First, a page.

N. Applbaum 1 / Y. H. Applbaum 2
(1 Institute of Archaeology, The Hebrew University of Jerusalem, Jerusalem Israel / 2 Institute of Radiology, Hadassah University Hospital, Jerusalem, Israel)
In our paper we will demonstrate how we have successfully used, readily available standard Medical X-Ray Computed Tomography (CT) in scanning clay and ceramic artifacts. Till now, we have used CT in our studies of ceramic technology, conservation and restoration. Other researches have used CT in the study of other artifacts of other material. Considering the threat that the political situation poses to the preservation and protection of priceless artifacts, however, we wish to suggest that CT scanning be used as the primary tool in identifying and cataloguing our world cultural heritage. There is no need to invest huge sums of money in purchasing and developing expensive testing equipment. Medical CT equipment is almost universally available. There is no need to ship artifacts to distant laboratories, an expensive and risky business at best. They can be scanned locally. The process takes little time, is non-invasive and non-destructive, producing digital data. As we will demonstrate, this data is unique and can serve us as a foolproof “fingerprint” of the artifact. By adding external photos, 3D laser scanning and other digital data, we can develop a viable tool in the war against forgeries and in the reclaiming of looted or stolen artifacts. Furthermore, as we have shown in our studies, this data can also be used as a tool in the restoration and conservation of damaged artifacts. For CT to realize its full potential, however, the data would have to be made available to all who are professionally involved in the protection and restoration of these priceless artifacts. To implement this, we propose using a PACS (Picture Archiving and Communication Systems). These systems are widely used to safely store and disseminate medical images. The advantages of a PACS based system will be demonstrated and discussed.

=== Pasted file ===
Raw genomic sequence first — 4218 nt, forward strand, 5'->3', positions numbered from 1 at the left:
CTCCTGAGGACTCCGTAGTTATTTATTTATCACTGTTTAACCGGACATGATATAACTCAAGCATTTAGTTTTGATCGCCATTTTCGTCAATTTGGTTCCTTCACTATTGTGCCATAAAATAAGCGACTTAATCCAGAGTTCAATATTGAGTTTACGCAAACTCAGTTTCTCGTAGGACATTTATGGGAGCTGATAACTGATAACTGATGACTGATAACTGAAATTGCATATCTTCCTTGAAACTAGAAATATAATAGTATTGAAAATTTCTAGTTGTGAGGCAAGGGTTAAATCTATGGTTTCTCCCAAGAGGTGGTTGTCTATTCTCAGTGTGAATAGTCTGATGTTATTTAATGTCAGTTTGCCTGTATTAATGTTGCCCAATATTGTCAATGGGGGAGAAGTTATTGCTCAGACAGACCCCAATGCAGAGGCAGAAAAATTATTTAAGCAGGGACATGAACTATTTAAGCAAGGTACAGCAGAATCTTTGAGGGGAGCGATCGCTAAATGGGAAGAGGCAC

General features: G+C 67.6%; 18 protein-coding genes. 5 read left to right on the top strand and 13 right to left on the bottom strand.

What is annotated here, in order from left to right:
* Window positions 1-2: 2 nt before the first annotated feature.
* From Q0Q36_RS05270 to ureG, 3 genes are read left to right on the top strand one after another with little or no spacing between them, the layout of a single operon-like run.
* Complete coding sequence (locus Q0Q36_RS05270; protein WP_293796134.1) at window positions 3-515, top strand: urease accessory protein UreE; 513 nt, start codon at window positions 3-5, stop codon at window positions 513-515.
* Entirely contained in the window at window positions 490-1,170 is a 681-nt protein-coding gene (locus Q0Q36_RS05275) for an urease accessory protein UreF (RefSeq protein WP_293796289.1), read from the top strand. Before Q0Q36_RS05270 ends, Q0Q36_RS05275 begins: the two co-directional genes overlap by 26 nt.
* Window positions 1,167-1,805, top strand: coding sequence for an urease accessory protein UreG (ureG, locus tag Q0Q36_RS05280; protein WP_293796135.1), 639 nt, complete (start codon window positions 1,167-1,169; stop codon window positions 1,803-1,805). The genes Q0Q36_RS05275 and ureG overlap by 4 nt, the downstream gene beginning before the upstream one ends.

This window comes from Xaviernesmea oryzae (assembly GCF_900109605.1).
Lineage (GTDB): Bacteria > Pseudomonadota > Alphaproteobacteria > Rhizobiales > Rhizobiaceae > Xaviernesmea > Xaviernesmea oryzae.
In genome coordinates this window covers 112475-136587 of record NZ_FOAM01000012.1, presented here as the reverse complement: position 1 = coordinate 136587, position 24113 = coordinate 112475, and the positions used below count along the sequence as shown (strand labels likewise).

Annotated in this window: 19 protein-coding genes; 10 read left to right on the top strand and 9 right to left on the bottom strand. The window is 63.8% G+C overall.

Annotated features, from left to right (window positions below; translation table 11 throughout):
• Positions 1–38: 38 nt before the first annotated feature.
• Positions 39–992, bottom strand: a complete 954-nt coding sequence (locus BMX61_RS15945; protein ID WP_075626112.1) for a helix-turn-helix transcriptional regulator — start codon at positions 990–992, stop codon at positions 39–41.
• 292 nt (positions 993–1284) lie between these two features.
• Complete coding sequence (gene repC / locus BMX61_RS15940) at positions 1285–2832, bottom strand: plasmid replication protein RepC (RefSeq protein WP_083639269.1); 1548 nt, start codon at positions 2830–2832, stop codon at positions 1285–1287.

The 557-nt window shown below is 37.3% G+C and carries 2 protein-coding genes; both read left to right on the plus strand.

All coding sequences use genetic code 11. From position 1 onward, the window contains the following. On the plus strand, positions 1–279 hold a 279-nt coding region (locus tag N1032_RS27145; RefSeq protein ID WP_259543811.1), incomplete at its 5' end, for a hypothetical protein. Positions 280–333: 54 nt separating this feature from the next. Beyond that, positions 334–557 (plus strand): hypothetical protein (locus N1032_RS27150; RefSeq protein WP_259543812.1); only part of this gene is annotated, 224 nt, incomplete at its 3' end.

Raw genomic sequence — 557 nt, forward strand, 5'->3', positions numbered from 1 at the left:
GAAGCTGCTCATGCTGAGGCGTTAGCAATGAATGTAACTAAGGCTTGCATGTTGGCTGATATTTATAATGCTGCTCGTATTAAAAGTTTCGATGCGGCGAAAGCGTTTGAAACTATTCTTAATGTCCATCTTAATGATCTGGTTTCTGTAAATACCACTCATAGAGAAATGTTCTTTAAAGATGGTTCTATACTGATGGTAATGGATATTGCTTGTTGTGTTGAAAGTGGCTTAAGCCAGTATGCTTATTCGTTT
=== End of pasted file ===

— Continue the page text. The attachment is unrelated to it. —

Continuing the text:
keywords: medical X-ray computed tomography (CT), PACS (Picture Archiving and Communication Systems), ceramics, heritage artefacts